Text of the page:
Figure 2.2-2. County-Wide Cropping Pattern for Study Area (USDA, 1997)
Table 2.2-4. Reported Acreage and Cropping Patterns within Wind/Bighorn Basin
|County||Crop||Wy. Ag. 2002 (1)||USDA 1992/1997 (2)|
2.2.8 – Full Supply Crop Irrigation Requirement (CIR)
Based on the cropping patterns and crop irrigation requirements for the climatic station polygons, the CIR for each of the irrigated lands polygons was calculated. A summary of the CIR for the lands within the Wind/Bighorn River Basin Plan is shown in Table 2.2-5. These CIR values represent the theoretical maximum crop irrigation requirement, calculated using the methodology above, and is considered the full supply irrigation requirement for purposes of the model.
Table 2.2-5 CIR for Irrigated Lands with Wind/Bighorn River Basin Plan by Model Sub-Basin
|Monthly CIR (acre-feet)||Unit CIR|
2.2.9 – Full Supply Diversion Requirements
The CIR represents the theoretical amount of water that is needed by the crop. Water is transported from the river to the crop through a series of conveyance facilities and on-farm facilities. These facilities lose a portion of the water that is transmitted through them before the water reaches the crops due to headgate leakage, evaporative losses, seepage, etc. These inefficiencies must be accounted for in determining the monthly diversion requirement for any crop.
2.2.10 – Overall Efficiencies
Overall efficiency is typically represented as the product of the conveyance efficiency and the on-farm efficiency. Conveyance efficiencies represent the efficiencies of the canals and/or pipelines that transmit the water from the diversion headgate to the farm turnout. Conveyance efficiencies typically vary from 65 to 90 percent, with unlined open channel distribution systems generally having lower efficiencies and pipe systems generally having the highest efficiencies (SCS, 1992 and WWDC, 1999). The distribution systems’ length, soil types, lining types, and the canal cross-section and condition of structures, can all have an effect on conveyance efficiencies. The on-farm efficiency represents the efficiency of applying water to the field from the farm turnout to consumptive use by the crop. On-farm efficiencies typically vary from less than 30 to nearly 65 percent, based upon the type of irrigation practices (SCS, 1992). Flood irrigation typically experiences lower efficiencies while sprinkler systems represent higher efficiencies.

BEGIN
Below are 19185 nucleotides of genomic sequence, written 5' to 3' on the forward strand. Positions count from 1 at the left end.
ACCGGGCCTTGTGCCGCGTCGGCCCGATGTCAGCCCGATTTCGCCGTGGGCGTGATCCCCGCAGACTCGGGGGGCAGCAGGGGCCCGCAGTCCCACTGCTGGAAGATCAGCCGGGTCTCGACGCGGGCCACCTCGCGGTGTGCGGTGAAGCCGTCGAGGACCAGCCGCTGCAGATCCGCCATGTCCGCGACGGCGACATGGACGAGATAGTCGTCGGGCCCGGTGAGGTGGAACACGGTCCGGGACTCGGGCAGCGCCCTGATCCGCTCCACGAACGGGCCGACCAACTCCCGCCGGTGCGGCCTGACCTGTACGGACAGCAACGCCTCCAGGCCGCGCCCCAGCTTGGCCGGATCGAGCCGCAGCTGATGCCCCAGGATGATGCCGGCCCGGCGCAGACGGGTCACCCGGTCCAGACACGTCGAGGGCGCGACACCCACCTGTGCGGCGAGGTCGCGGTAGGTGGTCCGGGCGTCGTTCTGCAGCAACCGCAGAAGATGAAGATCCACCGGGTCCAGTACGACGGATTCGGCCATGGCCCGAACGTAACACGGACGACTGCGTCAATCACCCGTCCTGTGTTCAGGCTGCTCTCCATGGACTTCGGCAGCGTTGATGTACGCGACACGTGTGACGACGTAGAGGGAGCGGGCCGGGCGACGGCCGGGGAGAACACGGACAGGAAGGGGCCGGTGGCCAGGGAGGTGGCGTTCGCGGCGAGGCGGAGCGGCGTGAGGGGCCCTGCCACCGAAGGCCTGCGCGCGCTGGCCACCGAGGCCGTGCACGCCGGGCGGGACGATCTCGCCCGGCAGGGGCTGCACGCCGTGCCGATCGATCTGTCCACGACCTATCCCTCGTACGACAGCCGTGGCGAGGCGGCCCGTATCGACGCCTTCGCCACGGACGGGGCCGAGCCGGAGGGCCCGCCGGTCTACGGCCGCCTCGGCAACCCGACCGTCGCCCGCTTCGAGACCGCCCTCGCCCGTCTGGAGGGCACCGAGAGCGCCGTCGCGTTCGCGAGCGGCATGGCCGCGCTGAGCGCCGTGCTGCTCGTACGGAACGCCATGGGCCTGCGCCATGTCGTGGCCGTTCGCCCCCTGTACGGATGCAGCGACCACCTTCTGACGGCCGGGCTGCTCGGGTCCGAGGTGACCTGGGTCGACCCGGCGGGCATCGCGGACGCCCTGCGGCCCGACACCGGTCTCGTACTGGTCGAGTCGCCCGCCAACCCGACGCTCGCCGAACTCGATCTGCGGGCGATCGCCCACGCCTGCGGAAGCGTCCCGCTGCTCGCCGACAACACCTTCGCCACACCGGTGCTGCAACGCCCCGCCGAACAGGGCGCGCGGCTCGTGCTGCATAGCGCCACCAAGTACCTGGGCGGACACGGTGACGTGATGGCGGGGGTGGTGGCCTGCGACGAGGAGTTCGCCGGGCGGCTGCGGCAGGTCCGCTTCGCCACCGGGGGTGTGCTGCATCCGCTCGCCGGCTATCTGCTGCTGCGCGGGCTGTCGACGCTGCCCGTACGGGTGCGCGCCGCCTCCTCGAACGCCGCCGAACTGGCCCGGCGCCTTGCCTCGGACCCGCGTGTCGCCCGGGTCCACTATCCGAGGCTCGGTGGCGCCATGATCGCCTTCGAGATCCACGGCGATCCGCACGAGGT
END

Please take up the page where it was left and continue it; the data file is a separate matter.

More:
Overall efficiencies are typically difficult to estimate. This study has relied upon overall efficiencies estimated from previous reports and from standard sources. For the Wind River Indian Reservation (WRIR) area, efficiencies are taken from a study conducted by the Soil Conservation Service (SCS) (1992), which estimated efficiencies for several areas within and in the vicinity of the Wind River Reservation. The SCS developed both annual and monthly overall efficiencies. For the remaining study area, efficiencies were based upon conveyance efficiencies reported by water users within the Basin (WWDC, 1999), and typical field and application efficiencies estimated by the SCS (1992). Efficiencies typically vary by month due to antecedent moisture in banks (there is more moisture in the banks later in the season, thus there is less seepage from the canal), operational conditions, etc. Therefore, the efficiencies were varied by month using the same distribution as the monthly efficiencies calculated by the SCS for the Reservation. Table 2.2-6 presents the monthly and annual overall efficiencies used in the diversion requirement calculations.
Table 2.2-6 Monthly and Annual Overall Efficiencies
|Area||Overall Efficiency by Month||Annual|
|Other, Large (2)||(4)||27%||27%||38%||58%||55%||35%||35%||39%|